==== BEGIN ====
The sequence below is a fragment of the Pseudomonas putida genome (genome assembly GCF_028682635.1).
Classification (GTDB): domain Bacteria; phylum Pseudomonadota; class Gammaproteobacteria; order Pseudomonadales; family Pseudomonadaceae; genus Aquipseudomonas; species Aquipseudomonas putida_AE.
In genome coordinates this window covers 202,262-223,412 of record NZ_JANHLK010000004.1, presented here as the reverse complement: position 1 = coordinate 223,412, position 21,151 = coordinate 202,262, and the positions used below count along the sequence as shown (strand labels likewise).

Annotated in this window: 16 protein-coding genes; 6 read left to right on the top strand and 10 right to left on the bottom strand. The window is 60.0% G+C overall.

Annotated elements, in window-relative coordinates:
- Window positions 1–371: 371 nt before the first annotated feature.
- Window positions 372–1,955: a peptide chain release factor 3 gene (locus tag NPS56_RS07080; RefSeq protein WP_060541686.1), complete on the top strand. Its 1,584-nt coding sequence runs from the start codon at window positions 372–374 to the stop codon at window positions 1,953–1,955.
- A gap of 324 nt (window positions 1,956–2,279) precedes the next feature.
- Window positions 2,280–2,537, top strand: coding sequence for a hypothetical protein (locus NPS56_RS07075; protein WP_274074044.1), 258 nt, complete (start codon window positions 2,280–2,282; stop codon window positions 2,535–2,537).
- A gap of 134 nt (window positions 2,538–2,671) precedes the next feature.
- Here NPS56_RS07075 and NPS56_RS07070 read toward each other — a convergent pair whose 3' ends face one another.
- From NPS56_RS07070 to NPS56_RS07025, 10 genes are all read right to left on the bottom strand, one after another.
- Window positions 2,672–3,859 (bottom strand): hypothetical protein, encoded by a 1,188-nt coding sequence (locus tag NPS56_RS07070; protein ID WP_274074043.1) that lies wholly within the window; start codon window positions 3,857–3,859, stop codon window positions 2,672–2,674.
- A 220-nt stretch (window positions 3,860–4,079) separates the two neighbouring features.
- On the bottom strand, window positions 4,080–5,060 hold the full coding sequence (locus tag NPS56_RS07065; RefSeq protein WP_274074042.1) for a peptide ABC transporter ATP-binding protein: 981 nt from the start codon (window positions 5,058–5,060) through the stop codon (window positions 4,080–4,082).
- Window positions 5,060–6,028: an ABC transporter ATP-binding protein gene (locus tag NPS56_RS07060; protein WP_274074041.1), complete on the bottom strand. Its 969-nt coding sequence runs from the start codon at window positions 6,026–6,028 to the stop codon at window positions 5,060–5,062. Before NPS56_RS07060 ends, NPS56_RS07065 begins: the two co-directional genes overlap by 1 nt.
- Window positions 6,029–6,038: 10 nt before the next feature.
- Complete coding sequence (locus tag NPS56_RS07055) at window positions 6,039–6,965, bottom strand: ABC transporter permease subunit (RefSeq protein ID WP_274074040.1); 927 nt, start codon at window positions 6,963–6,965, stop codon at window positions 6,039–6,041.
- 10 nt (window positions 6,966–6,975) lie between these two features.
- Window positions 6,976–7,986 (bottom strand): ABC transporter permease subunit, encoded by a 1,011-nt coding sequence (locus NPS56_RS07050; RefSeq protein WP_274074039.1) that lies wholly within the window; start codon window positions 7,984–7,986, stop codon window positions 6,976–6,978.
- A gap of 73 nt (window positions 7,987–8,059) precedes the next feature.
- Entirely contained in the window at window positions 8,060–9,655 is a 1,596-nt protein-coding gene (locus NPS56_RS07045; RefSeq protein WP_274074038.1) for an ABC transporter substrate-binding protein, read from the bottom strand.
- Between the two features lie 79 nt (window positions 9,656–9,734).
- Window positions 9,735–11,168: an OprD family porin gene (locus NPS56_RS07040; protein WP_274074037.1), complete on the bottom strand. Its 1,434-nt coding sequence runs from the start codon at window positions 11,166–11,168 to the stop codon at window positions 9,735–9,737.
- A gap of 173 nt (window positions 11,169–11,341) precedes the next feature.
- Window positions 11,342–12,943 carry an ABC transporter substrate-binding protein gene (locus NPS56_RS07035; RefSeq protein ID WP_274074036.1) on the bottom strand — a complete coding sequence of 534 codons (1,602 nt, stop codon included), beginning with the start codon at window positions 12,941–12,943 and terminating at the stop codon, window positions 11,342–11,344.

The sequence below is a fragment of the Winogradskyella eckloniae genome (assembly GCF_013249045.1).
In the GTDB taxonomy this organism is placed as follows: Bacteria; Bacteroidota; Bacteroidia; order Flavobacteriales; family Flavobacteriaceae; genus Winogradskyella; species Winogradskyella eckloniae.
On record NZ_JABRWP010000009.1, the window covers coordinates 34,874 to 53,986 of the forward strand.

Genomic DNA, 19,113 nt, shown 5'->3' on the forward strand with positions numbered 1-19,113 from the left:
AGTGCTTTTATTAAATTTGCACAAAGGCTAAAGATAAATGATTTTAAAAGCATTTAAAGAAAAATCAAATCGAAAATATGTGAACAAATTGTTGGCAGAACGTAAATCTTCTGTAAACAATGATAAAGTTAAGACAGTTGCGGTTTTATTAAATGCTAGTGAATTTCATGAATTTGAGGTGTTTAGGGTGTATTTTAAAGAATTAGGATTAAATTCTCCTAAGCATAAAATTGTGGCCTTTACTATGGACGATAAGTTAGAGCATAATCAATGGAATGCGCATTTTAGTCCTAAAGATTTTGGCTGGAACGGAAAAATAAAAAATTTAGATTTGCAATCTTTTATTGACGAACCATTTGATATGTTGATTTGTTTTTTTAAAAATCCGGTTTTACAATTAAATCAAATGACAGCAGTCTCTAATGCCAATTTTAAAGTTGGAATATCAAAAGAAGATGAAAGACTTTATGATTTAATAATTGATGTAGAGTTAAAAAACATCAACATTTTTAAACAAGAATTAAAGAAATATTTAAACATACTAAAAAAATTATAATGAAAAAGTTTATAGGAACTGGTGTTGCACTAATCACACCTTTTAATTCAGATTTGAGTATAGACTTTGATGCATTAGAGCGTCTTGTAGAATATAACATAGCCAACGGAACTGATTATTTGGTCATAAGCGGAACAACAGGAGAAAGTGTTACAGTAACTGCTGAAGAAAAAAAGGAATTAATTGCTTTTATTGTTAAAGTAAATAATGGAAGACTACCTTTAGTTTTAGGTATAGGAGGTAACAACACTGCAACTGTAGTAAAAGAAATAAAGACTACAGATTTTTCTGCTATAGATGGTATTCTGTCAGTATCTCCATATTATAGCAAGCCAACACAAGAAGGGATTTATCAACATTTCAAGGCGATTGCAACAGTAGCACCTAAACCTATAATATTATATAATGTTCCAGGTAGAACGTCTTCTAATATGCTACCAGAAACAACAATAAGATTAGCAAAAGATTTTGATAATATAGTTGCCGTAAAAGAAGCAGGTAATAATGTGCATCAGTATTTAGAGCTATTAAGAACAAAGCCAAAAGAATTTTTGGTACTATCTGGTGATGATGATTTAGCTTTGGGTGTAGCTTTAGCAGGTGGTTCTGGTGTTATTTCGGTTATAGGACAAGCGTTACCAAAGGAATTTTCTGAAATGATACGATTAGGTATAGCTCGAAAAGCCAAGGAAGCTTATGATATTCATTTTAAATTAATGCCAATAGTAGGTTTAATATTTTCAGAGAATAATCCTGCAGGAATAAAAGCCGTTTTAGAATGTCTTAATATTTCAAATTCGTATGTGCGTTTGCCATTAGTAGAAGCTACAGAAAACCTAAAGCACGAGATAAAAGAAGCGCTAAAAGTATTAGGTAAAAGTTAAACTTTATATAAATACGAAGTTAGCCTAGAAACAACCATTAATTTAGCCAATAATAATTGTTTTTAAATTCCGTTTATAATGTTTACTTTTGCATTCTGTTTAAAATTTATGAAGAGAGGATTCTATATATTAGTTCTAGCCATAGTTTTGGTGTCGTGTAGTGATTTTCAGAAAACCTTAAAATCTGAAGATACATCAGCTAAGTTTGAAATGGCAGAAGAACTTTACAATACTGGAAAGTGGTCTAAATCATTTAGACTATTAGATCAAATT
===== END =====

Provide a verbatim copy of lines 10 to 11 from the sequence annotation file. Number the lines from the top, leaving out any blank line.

- A gap of 134 nt (window positions 2,538–2,671) precedes the next feature.
- Here NPS56_RS07075 and NPS56_RS07070 read toward each other — a convergent pair whose 3' ends face one another.